John Davis Buddhue
John Davis Buddhue was born in Chicago, Illinois, on December 27, 1910, the son of Alma Blanche Davis and John Clifford Buddhue, a stock broker. His father had died in 1919, at the young age of 39, and in September of 1928 John (by then aged 18, having just graduated from high school) moved with his mother to Pasadena, California, where they stayed first at the Green Hotel. John attended Pasadena Junior College in 1929-1932, where he was a member of SPQR and Silver Screen, and served as vice president of the Lens and Shutter Club. He went on to earn his PhD (?) from Pomona College, and worked early on for the Jet Propulsion Laboratory of the California Institute of Technology.
In 1934 John and Blanche took a vacation in Hawaii (she died in 1947). In 1951, at the age of 41, John married Elizabeth Bacon, and after honeymooning in Hawaii they lived at 1210 Arroyo Boulevard in Pasadena.
By 1950 John was a Research Associate at the Institute of Meteoritics (University of New Mexico) and was a Fellow of the Meteoritical Society (serving as vice president from 1958-1962) and the America Association for the Advancement of Science, while still living in Pasadena. By 1957 he was self-employed as a consulting chemist and operated his own laboratory, the Western Meteorite Laboratory.
John wrote several publications in the earth sciences, generally having to do with his specialty in meteorites. Articles include "Doubtful meteorites" (1936), "Meteoritic iron phosphide" (Contributions of the Society for Research on Meteorites, 1938), "Taenite" (Contributions of the Society for Research on Meteorites, 1939), "Two new constituents of meteoritic gases" (American Journal of Science, 1940), "Tektites, puzzles of science" (Scientific American, 1941), "Some soluble constituents of meteorites" (1941), "The luminescence of meteorites" (American Journal of Science, 1941), "The compression strength of meteorites" (Contributions of the Society for Research on Meteorites, 1942). "The average composition of meteorite iron" (Popular Astronomy, 1946), "The abundance of the chemical elements in meteorites and tektites" (Contributions of the Society for Research on Meteorites, 1946), "Synthetic metallic meteorites" (Contributions of the Meteoritical Society, 1948), "The preparation of a spherical specimen of meteoritic iron" (Meteoritics, 1955), and others. Books include Meteoritic Dust (1950), and The Oxidation and Weathering of Meteorites (1957).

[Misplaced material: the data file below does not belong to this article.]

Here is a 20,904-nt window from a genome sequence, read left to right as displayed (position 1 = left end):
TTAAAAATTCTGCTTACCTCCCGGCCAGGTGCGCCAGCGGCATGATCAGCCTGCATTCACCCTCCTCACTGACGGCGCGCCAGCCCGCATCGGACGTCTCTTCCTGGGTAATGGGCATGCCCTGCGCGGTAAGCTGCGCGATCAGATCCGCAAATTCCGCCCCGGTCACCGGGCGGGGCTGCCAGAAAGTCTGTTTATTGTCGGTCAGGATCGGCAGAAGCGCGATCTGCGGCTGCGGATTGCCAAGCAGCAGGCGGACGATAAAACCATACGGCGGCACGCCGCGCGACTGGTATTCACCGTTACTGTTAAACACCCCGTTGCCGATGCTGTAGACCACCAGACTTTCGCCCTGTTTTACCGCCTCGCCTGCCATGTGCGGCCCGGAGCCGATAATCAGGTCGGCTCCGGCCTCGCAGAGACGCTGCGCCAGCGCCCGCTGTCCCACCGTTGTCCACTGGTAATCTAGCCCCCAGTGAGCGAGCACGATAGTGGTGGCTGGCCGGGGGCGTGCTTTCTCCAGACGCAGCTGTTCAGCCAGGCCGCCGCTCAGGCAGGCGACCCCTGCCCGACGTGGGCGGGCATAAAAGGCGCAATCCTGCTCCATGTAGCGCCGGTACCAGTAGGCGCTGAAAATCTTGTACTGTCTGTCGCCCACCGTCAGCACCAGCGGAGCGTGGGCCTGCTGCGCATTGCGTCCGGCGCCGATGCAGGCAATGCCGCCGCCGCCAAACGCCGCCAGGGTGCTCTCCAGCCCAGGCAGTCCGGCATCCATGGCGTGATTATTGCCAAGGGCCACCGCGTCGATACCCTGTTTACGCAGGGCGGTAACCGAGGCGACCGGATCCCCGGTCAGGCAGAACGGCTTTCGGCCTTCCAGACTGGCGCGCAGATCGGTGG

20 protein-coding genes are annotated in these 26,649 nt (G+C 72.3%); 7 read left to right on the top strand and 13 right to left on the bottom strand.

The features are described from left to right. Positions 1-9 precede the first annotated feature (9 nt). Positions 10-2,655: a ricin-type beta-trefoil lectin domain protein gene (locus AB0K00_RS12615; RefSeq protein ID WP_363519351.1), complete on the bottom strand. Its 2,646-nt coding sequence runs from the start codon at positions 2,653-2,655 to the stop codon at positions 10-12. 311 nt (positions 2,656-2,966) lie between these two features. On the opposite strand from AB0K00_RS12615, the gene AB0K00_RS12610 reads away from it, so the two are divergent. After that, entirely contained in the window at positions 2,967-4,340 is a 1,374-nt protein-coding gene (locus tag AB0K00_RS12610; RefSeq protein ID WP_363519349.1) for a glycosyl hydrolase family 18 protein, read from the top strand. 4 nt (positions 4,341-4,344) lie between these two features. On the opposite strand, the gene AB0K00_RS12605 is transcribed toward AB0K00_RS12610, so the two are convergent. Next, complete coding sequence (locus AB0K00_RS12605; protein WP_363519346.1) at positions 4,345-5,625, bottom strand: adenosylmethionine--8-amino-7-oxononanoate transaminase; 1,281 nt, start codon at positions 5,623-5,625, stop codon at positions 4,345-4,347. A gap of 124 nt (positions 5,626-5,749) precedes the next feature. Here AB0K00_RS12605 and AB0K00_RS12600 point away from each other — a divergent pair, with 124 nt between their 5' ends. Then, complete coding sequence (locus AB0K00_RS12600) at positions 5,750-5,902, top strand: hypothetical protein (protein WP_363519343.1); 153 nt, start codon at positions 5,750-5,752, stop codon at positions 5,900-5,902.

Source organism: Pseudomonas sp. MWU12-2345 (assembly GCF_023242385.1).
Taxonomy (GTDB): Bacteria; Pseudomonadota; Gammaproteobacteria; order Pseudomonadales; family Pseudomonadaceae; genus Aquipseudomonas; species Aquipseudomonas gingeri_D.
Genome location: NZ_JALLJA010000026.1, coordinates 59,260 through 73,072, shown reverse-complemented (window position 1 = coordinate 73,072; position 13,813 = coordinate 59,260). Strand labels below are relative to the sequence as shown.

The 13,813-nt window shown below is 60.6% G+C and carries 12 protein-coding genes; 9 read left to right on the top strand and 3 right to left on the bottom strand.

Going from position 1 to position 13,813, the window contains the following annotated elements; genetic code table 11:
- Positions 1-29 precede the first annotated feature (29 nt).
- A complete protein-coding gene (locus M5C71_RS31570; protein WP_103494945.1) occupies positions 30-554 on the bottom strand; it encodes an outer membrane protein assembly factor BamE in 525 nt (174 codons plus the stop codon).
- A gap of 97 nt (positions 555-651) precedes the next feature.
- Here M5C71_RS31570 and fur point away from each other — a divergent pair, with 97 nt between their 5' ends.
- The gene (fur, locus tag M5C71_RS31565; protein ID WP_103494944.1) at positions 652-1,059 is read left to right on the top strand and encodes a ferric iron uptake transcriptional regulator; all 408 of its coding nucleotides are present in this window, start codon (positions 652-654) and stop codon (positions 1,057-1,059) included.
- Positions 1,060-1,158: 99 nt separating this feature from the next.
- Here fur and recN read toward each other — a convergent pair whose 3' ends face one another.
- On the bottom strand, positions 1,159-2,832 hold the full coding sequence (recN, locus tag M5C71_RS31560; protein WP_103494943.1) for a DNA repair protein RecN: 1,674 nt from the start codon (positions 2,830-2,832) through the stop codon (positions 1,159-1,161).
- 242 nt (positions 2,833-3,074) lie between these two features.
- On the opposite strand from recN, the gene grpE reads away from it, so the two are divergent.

John Davis Buddhue died December 20, 1971, in Orange County, California. A John D. Buddhue, possibly his son, was living in Laguna Beach, California in 1992-1996.
Cook County, Illinois, Birth Certificate Index, 1871-1922.
US Federal Census 1930.
California Marriage Index.
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[Citation format for this entry:
WILSON, Wendell E. (2018)
Biographical Archive, at www.mineralogicalrecord.com.]
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